Scapular Winging Secondary to Serratus Anterior Dysfunction: Analysis of Clinical Presentations and Etiology in a Consecutive Series of 96 Patients.

Ng, Chye Yew and Wu, Feiran (2021) Scapular Winging Secondary to Serratus Anterior Dysfunction: Analysis of Clinical Presentations and Etiology in a Consecutive Series of 96 Patients. Journal of shoulder and elbow surgery. ISSN 1532-6500. This article is available to all UHB staff and students via ASK Discovery tool http://tinyurl.com/z795c8c by using their UHB Athens login IDs

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Abstract

BACKGROUND

This study aimed to establish the relative incidence of etiologies causing serratus anterior (SA) dysfunction in patients with proven abnormality on needle electromyography.

METHODS

This was a retrospective review of patients with scapular winging secondary to SA dysfunction. Each patient underwent a detailed clinical, radiological and neurophysiological assessment to arrive at the precise etiological diagnosis. Patients with atypical clinical features were referred for a neurologist's assessment. Hematological and genetic testing were requested at the discretion of the neurologist. A scapular winging severity score based on clinical signs was devised to aid clinical grading.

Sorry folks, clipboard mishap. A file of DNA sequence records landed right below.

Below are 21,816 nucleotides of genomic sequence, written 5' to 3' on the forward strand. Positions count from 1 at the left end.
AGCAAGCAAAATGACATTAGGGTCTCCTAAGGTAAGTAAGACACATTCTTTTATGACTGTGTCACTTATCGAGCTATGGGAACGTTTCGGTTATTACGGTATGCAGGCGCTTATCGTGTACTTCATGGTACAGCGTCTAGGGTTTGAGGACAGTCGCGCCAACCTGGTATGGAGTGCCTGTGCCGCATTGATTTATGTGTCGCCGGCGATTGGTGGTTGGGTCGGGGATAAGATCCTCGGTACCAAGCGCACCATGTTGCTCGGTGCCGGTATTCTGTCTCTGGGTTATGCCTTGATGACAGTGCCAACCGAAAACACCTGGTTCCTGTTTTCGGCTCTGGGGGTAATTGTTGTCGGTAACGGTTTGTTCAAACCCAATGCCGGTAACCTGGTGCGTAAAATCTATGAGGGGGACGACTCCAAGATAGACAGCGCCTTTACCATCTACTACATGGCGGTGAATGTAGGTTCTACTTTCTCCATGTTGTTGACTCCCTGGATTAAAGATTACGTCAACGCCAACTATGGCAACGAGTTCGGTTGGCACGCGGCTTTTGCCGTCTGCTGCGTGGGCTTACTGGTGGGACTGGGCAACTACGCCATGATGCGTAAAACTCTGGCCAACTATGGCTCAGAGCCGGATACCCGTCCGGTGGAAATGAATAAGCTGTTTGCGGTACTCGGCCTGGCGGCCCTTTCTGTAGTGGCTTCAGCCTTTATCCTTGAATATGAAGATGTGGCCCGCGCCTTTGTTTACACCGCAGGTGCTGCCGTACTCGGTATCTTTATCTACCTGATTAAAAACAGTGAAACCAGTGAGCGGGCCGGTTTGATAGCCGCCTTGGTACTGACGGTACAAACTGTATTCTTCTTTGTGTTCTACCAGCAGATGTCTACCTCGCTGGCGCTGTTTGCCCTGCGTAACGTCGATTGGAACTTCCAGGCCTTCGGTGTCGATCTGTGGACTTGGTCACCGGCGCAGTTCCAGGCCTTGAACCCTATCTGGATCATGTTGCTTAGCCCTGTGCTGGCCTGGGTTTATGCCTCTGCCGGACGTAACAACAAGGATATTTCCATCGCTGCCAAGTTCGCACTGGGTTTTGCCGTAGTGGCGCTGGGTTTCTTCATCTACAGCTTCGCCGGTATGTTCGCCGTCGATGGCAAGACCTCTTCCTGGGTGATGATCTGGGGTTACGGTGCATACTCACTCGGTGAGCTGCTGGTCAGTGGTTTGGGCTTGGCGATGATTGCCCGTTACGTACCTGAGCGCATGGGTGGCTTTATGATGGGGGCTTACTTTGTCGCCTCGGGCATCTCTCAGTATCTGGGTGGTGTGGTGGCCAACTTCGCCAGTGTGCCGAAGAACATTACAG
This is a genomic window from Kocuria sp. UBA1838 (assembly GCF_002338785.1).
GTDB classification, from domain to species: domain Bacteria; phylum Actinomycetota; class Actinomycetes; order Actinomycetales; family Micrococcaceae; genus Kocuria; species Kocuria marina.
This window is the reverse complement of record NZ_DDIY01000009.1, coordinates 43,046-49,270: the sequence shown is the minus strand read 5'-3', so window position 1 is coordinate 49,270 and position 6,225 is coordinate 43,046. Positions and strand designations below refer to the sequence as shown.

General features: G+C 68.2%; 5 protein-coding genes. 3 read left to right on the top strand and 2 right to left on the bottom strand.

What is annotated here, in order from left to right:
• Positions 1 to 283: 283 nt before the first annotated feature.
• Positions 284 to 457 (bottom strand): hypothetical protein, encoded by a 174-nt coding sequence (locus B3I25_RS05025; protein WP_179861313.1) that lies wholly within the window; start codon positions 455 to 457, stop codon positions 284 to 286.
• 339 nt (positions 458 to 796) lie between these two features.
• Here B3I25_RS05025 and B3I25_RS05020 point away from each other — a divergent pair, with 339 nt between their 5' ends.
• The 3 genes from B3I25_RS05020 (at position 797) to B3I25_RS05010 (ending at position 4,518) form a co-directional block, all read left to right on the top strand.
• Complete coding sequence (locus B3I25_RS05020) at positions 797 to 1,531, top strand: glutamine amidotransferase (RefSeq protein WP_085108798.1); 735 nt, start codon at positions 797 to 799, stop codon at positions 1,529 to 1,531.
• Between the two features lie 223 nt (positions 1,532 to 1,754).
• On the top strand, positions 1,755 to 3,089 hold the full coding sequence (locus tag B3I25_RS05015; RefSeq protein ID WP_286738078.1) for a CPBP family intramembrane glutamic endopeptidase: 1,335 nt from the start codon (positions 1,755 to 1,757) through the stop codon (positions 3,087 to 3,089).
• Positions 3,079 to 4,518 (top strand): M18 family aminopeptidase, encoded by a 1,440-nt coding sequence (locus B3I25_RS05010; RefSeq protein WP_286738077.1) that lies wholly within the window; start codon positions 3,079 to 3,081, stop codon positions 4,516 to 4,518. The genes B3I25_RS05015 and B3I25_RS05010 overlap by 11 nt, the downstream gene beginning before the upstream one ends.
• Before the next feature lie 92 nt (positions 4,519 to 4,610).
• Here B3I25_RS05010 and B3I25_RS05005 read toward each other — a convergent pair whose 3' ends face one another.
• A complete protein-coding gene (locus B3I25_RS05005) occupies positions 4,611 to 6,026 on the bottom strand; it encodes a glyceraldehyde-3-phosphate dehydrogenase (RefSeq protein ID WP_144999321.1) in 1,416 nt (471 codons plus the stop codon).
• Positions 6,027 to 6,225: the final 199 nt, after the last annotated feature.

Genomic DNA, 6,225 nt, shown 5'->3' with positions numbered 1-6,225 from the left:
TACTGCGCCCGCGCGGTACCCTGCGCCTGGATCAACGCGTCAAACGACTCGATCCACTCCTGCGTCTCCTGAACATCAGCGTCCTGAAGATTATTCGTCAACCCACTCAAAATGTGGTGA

RESULTS

Between 2014 and 2020, a consecutive series of 108 patients with suspected SA dysfunction were assessed, of which 96 met the inclusion criteria. There were 34 females and 62 males with a mean age of 38 years (range 15-77). Winging affected the right scapulae in 69 patients, the left in 17 and were bilateral in 10. This was caused by a myopathic disorder in 12 (12%) patients. Eighty-four (88%) patients had a long thoracic nerve lesion, caused by cervical pathology (2), iatrogenic injury (2), trauma (33), and neuralgic amyotrophy (NA) (47). Among those with NA, winging resolved spontaneously within 3 years of onset in 22 patients (mean duration 16 months, range 3-36 months). No patients recovered fully if their duration of winging lasted longer than 3 years. Patients with palsy secondary to NA tended to have a worse severity of winging than those due to a traumatic cause (p=0.04).

CONCLUSION

NA accounted for approximately half of the patients with SA dysfunction, therefore it is essential to also consider the differentials of myopathy, trauma, iatrogenic injury and spinal pathology. We recommend the judicious employment of ancillary tests and a low threshold of referral to a neurologist, in order to arrive at the exact diagnosis to accurately guide patient treatment.

Item Type: Article
Additional Information: This article is available to all UHB staff and students via ASK Discovery tool http://tinyurl.com/z795c8c by using their UHB Athens login IDs
Subjects: WE Musculoskeletal. Orthopaedics
Divisions: Planned IP Care > Trauma and Orthopaedics
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Depositing User: Jamie Edgar
Date Deposited: 18 Mar 2021 10:54
Last Modified: 18 Mar 2021 10:54
URI: http://www.repository.uhblibrary.co.uk/id/eprint/4104

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